Education Research: Difficult conversations in neurology

Monica E. Lemmon, Charlene Gamaldo, Rachel Marie E. Salas, Ankita Saxena, Tiana E. Cruz, Renee D. Boss, Roy E. Strowd

Research output: Contribution to journalArticlepeer-review

5 Scopus citations


Objective To characterize features of medical student exposure to difficult conversations during a neurology core clerkship. Methods This was a cross-sectional concurrent nested mixed methods study, and all students rotating through a required neurology clerkship between 2014 and 2015 were enrolled. Data collection included an electronic communication tracker, baseline and end-of-clerkship surveys, and 4 facilitated focus groups. Students were asked to log exposure to patient-clinician conversations about (1) new disability, (2) poor prognosis, (3) prognostic uncertainty (4), terminal diagnosis, and (5) end-of-life care. Results A total of 159 students were enrolled and 276 conversations were tracked. Most (70%) students observed at least 1 difficult conversation, and conversations about poor prognosis, new disability, and prognostic uncertainty were most commonly logged. At clerkship end, most students (87%) desired additional bedside training in communication skills. Exposure to one of the predefined conversation types did not improve student perceived preparedness to lead difficult conversations in the future. In focus groups, students noted that the educational value of observation of a difficult conversation could be optimized with preconversation planning and postconversation debriefing. Conclusions Difficult conversations are common in neurology, and represent a valuable opportunity to provide communication skills training on the wards. Future curricula should consider ways to leverage these existing opportunities to enhance communication skills training.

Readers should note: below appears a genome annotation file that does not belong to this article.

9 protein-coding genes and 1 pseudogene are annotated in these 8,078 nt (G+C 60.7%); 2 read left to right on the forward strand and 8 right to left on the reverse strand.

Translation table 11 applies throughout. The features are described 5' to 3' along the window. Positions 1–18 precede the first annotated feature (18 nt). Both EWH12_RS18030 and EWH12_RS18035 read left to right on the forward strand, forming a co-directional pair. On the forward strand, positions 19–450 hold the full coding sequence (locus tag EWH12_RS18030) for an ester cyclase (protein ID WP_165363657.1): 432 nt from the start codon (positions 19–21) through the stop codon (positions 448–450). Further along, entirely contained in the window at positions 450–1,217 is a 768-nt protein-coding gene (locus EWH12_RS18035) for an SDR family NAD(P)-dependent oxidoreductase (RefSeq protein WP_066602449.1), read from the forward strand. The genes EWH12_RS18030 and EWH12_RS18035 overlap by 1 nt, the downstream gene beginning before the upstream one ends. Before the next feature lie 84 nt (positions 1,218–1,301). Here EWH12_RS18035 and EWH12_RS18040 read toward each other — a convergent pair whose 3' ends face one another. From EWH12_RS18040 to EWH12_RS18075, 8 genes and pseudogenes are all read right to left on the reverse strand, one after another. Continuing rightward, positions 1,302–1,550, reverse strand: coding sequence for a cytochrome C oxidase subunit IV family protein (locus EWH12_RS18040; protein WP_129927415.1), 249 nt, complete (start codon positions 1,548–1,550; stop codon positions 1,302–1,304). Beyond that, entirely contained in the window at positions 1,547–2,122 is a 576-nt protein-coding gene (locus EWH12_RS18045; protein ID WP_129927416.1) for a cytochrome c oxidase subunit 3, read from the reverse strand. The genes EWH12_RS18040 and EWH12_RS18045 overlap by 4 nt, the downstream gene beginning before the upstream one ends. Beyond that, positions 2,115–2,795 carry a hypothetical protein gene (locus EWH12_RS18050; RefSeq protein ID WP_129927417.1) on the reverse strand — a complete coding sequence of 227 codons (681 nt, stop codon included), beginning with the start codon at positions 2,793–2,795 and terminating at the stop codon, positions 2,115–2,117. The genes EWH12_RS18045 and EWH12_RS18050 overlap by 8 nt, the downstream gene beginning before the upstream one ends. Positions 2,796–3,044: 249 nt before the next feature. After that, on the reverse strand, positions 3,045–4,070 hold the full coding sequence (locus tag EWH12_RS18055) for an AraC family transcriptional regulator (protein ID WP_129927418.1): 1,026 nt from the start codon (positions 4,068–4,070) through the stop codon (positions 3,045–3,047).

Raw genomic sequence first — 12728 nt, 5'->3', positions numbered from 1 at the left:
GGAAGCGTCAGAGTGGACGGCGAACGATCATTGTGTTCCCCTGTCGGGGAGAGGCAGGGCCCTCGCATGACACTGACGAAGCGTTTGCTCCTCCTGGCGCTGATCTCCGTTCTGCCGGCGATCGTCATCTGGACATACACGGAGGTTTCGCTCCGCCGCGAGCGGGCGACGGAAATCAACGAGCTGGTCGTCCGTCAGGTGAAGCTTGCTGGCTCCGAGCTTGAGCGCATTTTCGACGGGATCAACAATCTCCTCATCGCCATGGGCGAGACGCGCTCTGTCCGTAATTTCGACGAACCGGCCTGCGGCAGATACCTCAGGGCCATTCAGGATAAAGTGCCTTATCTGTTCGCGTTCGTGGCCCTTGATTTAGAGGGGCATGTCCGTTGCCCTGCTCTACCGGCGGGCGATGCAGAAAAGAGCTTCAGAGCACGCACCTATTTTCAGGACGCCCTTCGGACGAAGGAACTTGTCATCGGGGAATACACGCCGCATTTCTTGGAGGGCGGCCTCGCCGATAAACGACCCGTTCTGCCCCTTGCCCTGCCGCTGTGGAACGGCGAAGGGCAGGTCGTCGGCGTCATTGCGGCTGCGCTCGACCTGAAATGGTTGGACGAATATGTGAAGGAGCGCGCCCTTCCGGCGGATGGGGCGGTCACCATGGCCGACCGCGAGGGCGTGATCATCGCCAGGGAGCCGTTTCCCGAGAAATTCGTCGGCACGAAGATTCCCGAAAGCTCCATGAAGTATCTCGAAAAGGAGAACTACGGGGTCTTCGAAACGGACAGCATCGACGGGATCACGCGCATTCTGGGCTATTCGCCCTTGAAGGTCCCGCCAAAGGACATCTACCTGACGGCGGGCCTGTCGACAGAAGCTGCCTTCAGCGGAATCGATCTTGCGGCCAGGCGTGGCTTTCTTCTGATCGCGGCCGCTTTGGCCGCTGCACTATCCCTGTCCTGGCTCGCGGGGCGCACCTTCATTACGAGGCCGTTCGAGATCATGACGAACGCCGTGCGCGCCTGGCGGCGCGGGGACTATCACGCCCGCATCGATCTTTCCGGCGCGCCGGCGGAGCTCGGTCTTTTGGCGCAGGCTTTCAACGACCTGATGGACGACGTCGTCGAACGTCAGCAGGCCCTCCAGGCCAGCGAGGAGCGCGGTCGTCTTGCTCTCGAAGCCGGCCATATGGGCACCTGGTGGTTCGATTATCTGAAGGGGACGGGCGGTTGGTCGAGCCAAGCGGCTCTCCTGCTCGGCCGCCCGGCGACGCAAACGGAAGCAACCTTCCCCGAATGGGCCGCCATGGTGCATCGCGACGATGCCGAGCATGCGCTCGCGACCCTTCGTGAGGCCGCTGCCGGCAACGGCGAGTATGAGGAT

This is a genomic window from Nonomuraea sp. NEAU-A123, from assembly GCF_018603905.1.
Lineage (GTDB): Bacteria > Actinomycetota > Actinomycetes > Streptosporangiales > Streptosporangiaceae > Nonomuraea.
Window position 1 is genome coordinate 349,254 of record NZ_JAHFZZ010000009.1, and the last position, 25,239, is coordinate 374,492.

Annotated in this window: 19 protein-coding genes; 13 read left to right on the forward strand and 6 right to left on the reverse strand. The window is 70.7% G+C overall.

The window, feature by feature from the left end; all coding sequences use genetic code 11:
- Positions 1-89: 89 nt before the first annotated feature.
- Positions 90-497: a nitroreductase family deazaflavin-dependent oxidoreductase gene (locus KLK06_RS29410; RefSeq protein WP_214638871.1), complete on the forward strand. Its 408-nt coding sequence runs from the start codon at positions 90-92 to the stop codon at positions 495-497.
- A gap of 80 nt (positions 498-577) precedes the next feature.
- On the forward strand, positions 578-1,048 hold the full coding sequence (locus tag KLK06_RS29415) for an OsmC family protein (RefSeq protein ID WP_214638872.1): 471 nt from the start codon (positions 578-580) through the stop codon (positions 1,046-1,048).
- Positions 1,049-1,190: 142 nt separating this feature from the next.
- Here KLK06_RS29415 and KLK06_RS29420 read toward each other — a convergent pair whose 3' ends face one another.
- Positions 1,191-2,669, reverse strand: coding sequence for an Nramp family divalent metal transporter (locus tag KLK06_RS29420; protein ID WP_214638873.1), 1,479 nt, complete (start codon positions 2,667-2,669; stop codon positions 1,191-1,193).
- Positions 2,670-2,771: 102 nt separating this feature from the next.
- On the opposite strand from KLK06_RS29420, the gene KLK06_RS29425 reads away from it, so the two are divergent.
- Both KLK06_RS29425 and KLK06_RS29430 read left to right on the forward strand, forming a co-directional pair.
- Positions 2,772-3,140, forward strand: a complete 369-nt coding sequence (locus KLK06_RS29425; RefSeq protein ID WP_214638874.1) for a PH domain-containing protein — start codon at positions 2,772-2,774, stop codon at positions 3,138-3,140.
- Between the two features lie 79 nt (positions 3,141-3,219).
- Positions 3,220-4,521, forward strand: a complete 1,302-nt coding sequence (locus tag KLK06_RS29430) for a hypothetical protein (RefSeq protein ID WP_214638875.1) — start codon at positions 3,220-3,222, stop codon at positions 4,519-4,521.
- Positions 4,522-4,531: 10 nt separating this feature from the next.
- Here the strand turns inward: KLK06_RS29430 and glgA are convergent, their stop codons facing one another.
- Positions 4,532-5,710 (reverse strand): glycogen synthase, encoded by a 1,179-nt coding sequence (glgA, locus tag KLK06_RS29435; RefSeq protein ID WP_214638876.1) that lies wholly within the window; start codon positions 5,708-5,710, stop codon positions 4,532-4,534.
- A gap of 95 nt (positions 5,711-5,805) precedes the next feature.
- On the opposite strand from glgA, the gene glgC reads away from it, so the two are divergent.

Original languageEnglish (US)
Pages (from-to)93-97
Number of pages5
Issue number2
StatePublished - Jan 9 2018

ASJC Scopus subject areas

  • Clinical Neurology


Dive into the research topics of 'Education Research: Difficult conversations in neurology'. Together they form a unique fingerprint.

Cite this